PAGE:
First, let me say this: Why on earth can't I figure out how to use Blogger? I have a Master's Degree in Instructional Technology, for Pete's Sake. I can't ever get things lined up right, my photos are all over the place...annoying. Any tips?
On to the topic of this post:
I'm definitely not what you'd call "a natural" when it comes to cooking. I'm learning; I'm actually to the point where many times I don't need to follow a recipe. But it isn't really something I would say I enjoy. I think I might, one day....like one day when there aren't three kids screaming at me in the kitchen.
My mom is an excellent cook, and an excellent gardner. She was recently away for two weeks, and I was encouraged to take whatever was ripe from her garden. I am not exaggerating when I tell you she had hundreds of tomatoes ready for the picking in her garden. So Charlotte, Gavin, and I picked five or six dozen and brought them home. But there are only so many times we can eat sliced tomatoes and mozzarella for dinner. (Full disclosure: I could eat it every night, for every meal. But the twins remind me that "wedon'tlikePOTATOES!!!!")
So, even though when it comes to tomato sauce I usually only open the lid on the Prego, I decided that I'd try my hand at some homemade sauce. This is probably old hat to all of you. I'm sure you've been making your own tomato sauce for like, years. But this was a major step for me...so much so that I took photos! Michael was all, "What are you DOING? Trying out for the next Food Network Star?" He can be such a hater. :)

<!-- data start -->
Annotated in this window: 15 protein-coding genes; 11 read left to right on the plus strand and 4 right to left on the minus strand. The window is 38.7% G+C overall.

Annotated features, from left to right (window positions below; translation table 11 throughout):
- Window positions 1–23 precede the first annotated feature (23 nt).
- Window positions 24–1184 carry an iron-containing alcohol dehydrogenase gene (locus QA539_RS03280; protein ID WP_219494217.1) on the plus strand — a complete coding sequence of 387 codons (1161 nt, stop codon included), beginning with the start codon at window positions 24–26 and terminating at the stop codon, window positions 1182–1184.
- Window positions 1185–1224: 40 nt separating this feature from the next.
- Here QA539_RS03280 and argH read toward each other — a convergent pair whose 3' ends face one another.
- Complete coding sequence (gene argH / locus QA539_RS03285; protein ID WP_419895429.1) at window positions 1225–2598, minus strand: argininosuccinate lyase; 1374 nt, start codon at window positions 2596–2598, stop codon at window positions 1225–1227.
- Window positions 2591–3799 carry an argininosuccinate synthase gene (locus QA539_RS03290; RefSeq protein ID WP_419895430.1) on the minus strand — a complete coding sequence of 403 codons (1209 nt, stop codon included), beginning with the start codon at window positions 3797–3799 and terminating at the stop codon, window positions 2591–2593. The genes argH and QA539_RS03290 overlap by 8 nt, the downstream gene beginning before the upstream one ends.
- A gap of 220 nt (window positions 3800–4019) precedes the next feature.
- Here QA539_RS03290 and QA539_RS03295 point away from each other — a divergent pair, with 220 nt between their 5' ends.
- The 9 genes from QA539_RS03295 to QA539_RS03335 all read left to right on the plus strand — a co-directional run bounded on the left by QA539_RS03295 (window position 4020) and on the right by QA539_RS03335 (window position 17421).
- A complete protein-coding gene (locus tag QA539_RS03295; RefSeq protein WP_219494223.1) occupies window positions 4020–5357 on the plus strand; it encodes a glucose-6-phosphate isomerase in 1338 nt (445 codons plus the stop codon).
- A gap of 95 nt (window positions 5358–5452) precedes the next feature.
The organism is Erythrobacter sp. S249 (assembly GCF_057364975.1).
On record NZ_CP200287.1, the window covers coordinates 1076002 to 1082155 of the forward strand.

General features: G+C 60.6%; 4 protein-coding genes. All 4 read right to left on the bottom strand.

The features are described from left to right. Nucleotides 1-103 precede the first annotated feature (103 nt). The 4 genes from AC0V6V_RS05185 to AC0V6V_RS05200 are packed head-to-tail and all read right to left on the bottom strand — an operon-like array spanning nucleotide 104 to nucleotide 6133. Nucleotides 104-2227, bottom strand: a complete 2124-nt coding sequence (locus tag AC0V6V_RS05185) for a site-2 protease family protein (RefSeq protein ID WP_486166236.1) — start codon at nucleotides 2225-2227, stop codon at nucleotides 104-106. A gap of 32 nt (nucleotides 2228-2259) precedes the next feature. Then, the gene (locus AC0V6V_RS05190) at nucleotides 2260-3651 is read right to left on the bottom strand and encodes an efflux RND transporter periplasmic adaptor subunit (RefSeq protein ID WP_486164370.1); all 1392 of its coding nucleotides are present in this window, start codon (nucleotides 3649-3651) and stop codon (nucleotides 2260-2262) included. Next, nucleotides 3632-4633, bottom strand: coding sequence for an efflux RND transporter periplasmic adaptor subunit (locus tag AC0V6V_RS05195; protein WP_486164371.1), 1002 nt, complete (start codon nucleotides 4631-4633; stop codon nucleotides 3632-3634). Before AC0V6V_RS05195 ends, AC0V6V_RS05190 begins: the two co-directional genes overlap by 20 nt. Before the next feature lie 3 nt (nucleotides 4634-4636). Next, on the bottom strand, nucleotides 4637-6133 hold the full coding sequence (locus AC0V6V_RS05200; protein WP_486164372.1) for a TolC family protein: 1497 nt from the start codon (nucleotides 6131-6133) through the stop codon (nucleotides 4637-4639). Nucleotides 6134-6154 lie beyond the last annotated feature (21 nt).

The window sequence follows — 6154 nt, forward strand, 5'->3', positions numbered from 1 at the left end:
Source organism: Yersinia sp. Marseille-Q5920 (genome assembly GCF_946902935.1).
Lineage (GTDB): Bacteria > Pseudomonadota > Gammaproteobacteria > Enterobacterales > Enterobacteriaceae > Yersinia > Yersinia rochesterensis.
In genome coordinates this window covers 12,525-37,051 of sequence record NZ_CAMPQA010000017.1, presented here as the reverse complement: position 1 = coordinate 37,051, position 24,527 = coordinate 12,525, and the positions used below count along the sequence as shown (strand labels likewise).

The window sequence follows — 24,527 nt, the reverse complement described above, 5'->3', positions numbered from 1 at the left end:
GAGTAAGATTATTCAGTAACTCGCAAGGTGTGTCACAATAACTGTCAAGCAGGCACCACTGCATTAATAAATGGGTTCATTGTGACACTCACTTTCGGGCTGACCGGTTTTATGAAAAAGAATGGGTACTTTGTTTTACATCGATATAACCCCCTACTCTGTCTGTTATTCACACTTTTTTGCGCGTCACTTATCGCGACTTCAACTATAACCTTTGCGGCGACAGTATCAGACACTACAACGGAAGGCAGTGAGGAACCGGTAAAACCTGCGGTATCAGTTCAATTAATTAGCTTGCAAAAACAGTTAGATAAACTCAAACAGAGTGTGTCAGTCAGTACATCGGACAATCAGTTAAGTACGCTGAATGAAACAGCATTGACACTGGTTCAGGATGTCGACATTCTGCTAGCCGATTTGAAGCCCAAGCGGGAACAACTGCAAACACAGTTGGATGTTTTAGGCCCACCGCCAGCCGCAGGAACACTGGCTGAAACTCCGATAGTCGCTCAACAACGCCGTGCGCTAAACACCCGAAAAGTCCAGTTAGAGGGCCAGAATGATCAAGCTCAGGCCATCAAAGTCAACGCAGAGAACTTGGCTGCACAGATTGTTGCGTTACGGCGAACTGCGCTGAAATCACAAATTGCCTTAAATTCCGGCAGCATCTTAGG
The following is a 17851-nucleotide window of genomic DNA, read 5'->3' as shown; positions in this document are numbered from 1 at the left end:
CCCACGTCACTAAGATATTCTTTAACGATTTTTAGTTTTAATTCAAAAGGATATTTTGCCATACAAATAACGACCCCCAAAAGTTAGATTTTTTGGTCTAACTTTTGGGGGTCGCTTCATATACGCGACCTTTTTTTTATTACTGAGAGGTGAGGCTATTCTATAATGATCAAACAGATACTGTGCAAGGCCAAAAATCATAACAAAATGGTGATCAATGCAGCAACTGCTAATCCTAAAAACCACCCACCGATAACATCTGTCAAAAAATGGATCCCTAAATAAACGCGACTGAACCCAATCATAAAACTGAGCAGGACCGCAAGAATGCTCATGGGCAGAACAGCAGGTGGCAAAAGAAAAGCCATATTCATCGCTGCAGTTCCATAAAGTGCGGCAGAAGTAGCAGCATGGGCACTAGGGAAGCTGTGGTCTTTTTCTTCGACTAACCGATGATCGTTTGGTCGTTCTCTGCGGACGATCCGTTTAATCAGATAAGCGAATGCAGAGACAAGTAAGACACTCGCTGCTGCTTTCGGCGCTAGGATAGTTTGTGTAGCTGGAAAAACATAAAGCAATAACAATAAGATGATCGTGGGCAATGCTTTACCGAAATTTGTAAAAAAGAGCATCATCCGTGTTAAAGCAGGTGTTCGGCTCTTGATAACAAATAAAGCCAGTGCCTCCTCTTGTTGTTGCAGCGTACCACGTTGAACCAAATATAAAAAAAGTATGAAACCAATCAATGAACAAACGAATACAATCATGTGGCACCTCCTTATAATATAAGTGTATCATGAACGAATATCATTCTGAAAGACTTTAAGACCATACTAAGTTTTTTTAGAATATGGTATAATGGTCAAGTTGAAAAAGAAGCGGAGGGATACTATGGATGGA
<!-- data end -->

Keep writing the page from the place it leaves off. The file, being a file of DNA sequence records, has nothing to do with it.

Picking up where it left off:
Here's what I was working with:
|Some yummy Roma tomatoes, organically grown. Apparently they make the best sauce.|
The next step took the longest, but certainly wasn't difficult: cutting out the stems and chopping the tomatoes:
Then, I added everything to the pot and let it simmer on medium. As the tomatoes boiled down, I was left with A LOT of water. Way more water than I thought. I took my mom's advice and ladeled the water out as I went.
To separate the seeds and flesh from the tomato juice, I used a contraption of my mom's. I have no clue what it's called (anybody know?), but she uses it for tomato and apple sauce. I placed what was left of the tomatoes in the colander and moved the wooden tool around the perimeter of the colander, and voila! Left with about 4 cups of tomato sauce! (EDIT: I am rereading this and laughing at my inability to use precise language about this cooking tool! Wooden tool? Embarrassing!)
The boys loved it: